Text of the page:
And that, my purple-clad friends, is what this all comes down to. That's the key decision for Jeff Bridich and (unfortunately) Dick Monfort. Do they think the Rockies have any shred of a realistic(!) chance to contend in 2016? If they do, there are legitimate, unsentimental, baseball reasons keep Tulowitzki, one of the greatest players in baseball since 2007.
If they don't, then it's time to pull the plug on the Rockies as we know them. It's time to light the fuse and blow everything up and put a real-life plan for the future in place. Get rid of Carlos Gonzalez; Justin Morneau, Drew Stubbs, Kyle Kendrick, LaTroy Hawkins, Jorge De La Rosa. Dump 'em all.
Completely reconstruct the roster. Build around Nolan Arenado, Corey Dickerson, Eddie Butler, Jordan Lyles, the many minor leaguers already in the Rockies system that could turn into impact players, and the (better be) impressive haul that a Tulo trade lands you. The cupboard on the Rockies' farm system is far from bare. Are those players reinforcements for the Rockies as the roster is currently set up? Or are they building blocks for the future?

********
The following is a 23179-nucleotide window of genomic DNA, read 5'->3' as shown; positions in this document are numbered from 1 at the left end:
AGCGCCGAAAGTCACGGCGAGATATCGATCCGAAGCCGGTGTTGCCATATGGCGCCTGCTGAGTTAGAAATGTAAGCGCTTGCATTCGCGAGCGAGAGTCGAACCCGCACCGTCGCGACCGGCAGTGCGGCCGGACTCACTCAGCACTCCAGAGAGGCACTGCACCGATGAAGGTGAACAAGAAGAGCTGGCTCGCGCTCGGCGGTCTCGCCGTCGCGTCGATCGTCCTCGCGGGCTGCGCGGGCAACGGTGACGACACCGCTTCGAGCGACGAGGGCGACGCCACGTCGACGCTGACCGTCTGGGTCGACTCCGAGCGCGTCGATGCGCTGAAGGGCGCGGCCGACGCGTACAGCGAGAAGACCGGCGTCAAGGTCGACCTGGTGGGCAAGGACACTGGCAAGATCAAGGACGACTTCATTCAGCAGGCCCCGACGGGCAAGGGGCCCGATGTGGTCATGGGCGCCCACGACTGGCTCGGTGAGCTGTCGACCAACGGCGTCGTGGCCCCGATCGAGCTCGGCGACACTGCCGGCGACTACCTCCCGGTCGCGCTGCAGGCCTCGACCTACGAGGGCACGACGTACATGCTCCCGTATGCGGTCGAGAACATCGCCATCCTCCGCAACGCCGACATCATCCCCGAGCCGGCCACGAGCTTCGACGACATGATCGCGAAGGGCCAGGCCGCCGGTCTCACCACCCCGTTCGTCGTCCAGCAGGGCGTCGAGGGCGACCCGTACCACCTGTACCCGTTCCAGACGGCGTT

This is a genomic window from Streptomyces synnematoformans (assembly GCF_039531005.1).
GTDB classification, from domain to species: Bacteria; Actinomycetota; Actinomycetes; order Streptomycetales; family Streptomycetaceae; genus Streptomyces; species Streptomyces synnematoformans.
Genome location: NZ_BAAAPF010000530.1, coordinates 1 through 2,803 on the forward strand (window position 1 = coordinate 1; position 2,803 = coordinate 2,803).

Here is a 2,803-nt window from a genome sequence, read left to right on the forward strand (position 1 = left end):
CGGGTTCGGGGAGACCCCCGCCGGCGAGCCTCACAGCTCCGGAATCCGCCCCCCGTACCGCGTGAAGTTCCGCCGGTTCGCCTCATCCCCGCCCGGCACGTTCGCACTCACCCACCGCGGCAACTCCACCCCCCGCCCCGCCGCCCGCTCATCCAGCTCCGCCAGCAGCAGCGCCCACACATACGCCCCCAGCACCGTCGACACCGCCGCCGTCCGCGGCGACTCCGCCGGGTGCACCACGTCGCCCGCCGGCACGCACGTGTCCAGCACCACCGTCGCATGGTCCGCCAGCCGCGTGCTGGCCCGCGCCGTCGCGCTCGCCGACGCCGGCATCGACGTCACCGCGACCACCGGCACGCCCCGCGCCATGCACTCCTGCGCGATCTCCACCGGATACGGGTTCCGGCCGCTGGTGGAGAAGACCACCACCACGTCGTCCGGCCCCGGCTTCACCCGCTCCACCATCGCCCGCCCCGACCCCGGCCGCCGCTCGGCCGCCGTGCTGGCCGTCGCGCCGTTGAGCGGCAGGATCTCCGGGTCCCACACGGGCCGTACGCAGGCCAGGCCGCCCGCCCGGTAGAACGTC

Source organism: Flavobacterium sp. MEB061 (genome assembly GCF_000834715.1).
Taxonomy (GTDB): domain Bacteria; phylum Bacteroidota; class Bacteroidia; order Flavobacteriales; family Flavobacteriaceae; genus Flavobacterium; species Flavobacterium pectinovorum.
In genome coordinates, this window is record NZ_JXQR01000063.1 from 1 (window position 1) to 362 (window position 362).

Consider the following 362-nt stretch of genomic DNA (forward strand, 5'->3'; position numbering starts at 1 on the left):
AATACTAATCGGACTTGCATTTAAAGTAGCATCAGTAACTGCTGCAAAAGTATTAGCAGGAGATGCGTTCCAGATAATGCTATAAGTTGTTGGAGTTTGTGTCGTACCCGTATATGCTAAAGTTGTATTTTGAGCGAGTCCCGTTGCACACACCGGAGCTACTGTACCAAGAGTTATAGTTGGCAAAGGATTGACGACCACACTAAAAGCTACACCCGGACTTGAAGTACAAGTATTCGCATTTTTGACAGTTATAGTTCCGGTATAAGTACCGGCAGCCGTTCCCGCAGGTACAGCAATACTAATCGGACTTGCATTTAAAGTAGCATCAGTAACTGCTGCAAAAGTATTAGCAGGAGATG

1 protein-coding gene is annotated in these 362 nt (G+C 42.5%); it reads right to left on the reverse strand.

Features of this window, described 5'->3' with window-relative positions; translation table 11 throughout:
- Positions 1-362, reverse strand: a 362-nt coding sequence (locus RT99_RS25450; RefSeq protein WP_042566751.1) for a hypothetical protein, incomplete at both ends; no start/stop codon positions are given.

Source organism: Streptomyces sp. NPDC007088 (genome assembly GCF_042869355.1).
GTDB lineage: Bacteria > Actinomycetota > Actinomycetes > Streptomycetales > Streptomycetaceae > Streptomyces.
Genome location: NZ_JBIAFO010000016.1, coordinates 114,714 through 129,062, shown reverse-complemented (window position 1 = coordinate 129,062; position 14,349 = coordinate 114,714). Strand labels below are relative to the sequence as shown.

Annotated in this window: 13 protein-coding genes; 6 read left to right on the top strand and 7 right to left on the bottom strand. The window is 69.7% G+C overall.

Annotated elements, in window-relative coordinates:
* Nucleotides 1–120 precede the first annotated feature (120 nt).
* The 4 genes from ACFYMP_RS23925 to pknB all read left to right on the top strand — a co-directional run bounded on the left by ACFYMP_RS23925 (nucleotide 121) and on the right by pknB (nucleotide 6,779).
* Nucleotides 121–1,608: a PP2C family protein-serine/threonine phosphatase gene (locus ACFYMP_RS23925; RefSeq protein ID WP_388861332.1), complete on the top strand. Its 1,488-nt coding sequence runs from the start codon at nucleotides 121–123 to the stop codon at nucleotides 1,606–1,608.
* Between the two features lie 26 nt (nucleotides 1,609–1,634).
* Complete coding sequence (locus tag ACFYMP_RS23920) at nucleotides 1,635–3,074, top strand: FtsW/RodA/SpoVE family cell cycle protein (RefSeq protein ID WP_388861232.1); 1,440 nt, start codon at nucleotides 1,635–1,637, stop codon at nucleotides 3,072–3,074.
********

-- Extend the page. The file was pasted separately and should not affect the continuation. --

That's all up to Jeff Bridich, not me. But I do think that needs to be Bridich's mindset. Can a Gonzalez-and-Tulowitzki-led team contend in 2016? Or does he burn his purple and black circus tent to the ground and try to lay the foundation for a new building?
And it's probably a good thing I'm not the one making this decision because I certainly CAN NOT MAKE UP MY DAMN MIND.
Now we proceed to the weekly departments...
Stud(s) of the week:
Yes, this Giancarlo Stanton homer is nice and he's good and stuff. But see if you can check out the catch the fan makes. It's amazing.
I know it's hard to get a good look at that, so here's a snippet of the catch in GIF form (via Deadspin). One-handed, leaning over the railing from like 500 feet away and 30 feet up. Absolutely awesome. I know I put a lot of silly fan foul ball catches in here, but this one is just awesome. Wish there was better video of it.
Ass of the week:
Check out this absolutely hysterical game-losing play from Gregory Palanco. Tie game. Bases loaded. One out. (I'm pretty sure the music was added later, but it might have been playing in his head, too.)